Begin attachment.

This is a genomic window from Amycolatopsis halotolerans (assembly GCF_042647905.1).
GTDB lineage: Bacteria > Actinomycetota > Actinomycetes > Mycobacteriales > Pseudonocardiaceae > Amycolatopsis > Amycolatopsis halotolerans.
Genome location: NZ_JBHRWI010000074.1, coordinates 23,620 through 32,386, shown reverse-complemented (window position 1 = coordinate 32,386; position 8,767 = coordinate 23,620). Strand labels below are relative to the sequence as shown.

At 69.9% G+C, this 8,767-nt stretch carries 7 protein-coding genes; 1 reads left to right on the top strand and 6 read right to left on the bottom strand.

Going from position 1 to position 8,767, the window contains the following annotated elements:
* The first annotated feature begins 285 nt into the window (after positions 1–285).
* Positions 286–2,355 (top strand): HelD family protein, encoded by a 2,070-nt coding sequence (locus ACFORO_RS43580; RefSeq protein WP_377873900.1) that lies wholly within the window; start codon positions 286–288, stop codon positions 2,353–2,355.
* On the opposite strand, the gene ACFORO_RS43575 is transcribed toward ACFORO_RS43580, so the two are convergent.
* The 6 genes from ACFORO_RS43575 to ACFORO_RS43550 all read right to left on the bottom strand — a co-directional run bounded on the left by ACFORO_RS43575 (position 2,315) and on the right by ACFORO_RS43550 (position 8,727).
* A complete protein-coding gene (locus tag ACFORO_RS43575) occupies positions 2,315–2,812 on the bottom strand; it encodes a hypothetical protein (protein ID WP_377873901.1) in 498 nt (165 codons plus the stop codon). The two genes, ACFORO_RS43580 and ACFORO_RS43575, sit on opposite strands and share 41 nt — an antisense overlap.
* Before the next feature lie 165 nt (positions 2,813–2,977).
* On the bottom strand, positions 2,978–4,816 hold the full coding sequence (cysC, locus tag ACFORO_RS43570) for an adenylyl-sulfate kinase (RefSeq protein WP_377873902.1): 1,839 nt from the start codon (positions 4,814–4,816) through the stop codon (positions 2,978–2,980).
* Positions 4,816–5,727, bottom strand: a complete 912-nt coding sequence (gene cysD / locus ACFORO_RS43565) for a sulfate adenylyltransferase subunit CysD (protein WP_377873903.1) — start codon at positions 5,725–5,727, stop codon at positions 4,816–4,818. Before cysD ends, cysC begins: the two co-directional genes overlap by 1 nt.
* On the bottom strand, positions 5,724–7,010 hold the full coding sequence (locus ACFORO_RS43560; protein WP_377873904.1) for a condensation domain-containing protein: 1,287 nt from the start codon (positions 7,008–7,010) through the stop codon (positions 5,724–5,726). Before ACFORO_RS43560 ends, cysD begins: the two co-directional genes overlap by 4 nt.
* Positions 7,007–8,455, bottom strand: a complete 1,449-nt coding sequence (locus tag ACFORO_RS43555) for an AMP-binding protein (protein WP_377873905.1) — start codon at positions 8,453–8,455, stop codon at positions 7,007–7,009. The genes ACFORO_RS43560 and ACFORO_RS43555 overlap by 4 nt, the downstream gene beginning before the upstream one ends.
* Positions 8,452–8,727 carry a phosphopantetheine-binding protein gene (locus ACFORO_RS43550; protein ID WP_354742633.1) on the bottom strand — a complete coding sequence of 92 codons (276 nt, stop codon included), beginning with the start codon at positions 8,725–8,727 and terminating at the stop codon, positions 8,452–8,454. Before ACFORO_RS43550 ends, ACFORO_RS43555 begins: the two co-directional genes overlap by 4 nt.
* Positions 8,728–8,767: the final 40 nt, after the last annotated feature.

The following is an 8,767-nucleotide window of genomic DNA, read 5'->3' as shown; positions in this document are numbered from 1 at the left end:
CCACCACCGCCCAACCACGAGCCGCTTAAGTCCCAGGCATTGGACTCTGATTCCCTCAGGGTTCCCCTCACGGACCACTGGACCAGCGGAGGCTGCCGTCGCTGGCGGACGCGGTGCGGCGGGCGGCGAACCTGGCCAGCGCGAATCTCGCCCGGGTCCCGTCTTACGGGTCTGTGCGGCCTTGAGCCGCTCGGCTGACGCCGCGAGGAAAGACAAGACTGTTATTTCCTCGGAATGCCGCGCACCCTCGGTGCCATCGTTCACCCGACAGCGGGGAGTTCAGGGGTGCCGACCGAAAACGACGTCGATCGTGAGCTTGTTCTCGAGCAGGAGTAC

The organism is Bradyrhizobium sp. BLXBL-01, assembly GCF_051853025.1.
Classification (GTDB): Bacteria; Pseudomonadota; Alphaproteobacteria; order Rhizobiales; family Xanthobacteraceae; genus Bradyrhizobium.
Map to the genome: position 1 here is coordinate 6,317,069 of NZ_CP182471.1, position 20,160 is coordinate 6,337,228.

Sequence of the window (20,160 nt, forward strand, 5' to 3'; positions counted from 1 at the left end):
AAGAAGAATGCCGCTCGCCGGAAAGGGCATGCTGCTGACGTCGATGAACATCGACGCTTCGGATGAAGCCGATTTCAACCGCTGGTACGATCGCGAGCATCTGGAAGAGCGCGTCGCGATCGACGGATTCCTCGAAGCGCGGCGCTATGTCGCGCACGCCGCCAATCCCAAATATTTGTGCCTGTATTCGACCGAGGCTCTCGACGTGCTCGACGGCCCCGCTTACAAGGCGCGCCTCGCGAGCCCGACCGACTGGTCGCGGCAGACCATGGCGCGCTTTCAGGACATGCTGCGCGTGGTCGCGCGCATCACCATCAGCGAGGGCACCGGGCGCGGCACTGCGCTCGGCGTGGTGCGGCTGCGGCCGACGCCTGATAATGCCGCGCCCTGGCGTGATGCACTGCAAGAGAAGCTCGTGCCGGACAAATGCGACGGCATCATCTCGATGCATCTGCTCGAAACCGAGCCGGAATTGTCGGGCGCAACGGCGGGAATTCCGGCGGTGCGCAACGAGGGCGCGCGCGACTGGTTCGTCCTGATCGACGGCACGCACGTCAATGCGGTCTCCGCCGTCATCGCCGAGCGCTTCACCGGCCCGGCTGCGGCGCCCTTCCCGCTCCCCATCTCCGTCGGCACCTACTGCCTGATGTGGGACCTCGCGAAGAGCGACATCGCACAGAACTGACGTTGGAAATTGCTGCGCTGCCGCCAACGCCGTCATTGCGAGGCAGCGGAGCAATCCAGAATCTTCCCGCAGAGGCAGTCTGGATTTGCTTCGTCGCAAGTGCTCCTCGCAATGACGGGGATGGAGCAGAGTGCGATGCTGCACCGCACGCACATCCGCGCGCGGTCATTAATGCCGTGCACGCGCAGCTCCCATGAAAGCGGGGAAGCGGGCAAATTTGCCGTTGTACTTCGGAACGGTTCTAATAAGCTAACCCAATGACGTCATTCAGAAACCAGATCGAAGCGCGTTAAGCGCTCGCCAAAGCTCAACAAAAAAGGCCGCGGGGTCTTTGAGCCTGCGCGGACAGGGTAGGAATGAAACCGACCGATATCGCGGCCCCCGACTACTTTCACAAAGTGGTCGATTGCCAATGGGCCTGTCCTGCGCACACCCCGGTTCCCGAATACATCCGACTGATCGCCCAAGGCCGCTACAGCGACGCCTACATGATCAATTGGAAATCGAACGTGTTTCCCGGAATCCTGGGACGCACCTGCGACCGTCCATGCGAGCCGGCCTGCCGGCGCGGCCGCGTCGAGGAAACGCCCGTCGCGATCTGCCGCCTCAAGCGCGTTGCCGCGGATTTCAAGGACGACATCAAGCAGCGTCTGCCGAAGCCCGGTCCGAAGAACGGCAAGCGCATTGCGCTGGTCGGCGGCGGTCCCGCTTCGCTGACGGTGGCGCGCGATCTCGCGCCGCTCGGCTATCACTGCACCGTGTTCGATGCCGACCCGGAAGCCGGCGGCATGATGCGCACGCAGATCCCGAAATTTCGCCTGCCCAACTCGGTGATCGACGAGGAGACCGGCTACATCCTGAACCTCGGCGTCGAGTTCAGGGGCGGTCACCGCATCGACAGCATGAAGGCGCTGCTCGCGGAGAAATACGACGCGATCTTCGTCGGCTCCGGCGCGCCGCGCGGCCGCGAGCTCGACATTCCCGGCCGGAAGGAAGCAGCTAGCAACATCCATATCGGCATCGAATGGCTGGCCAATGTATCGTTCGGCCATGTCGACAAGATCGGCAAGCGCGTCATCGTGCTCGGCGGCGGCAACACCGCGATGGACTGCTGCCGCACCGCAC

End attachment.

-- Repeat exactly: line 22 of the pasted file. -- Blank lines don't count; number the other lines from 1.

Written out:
Map to the genome: position 1 here is coordinate 6,317,069 of NZ_CP182471.1, position 20,160 is coordinate 6,337,228.